Moreover, some of the bottles make their way into our oceans, where they break down into increasingly tiny pieces, and can enter the food chain when they’re eaten by marine animals and birds. The economics of bottled water are as startling as the health and environmental considerations. While we don’t tend to think of it in this way, buying bottled water is an incredibly expensive habit: a bottle of water costs more than a litre of gasoline. If we buy a bottle a day for a toonie from the vending machine, we’re spending more than $700 a year on water.

What’s more, bottled water is an example of price gouging at its most outrageous. More than one-quarter of the bottled water consumed by Canadians is nothing more than filtered tap water. Two of the top-selling brands in Canada are Dasani, which is owned by Coca-Cola, and Aquafina, which is owned by its beverage rival PepsiCo. As Pepsi was forced to admit last year, both brands take the water they bottle directly from municipal water systems; Dasani uses water from Calgary and Brampton taps while Aquafina uses tap water from Vancouver and Shocking, isn’t it?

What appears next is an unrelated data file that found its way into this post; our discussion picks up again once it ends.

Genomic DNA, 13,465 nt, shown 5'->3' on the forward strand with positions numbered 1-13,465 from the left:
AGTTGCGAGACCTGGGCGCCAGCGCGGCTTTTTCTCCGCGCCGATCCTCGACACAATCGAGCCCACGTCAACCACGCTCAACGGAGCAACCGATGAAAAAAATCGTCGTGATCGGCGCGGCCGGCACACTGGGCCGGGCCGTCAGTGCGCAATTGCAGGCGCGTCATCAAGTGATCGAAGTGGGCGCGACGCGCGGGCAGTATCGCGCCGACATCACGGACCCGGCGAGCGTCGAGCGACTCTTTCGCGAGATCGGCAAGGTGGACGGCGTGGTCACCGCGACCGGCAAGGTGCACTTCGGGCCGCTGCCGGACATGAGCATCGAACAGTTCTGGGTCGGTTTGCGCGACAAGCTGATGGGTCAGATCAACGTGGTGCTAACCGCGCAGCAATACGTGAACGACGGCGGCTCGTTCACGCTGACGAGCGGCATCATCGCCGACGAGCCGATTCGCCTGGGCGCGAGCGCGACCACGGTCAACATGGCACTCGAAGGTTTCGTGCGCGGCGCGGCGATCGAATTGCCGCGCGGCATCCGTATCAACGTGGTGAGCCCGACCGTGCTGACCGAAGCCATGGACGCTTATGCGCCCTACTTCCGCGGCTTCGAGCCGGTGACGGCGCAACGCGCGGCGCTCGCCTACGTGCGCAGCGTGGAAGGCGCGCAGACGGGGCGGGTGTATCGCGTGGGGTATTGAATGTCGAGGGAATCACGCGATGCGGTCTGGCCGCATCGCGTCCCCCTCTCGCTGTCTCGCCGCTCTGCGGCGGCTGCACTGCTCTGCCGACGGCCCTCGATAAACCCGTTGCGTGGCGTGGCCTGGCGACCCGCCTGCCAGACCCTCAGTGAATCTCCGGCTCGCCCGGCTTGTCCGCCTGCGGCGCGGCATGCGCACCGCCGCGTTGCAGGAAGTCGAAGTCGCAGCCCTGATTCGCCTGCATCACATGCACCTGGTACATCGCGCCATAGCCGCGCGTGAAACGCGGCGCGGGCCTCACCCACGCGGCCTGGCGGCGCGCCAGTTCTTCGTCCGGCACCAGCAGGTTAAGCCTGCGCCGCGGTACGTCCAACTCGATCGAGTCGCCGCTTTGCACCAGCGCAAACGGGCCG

These companies are taking our tap water, which on average in Canada costs us less than one-tenth of a cent per litre, filtering it, although it is already perfectly clean, and selling it back to us at a markup that can be several thousand times its original price. What’s perhaps even more galling is that not only is the consumer paying exorbitant prices for filtered tap water but the taxpayer is also heavily subsidizing these companies on the back end by allowing them to draw water from municipal systems that were built with their tax monies.

From a marketing perspective, bottled water is unquestionably one of the great success stories of modern times. However, from a social, environmental and economic perspective, the success of bottled water has created a myriad of problems. Responding to these problems, governments, universities, schools, companies and restaurants around the country have stopped buying and selling bottled water. They are thinking before they drink. You can too.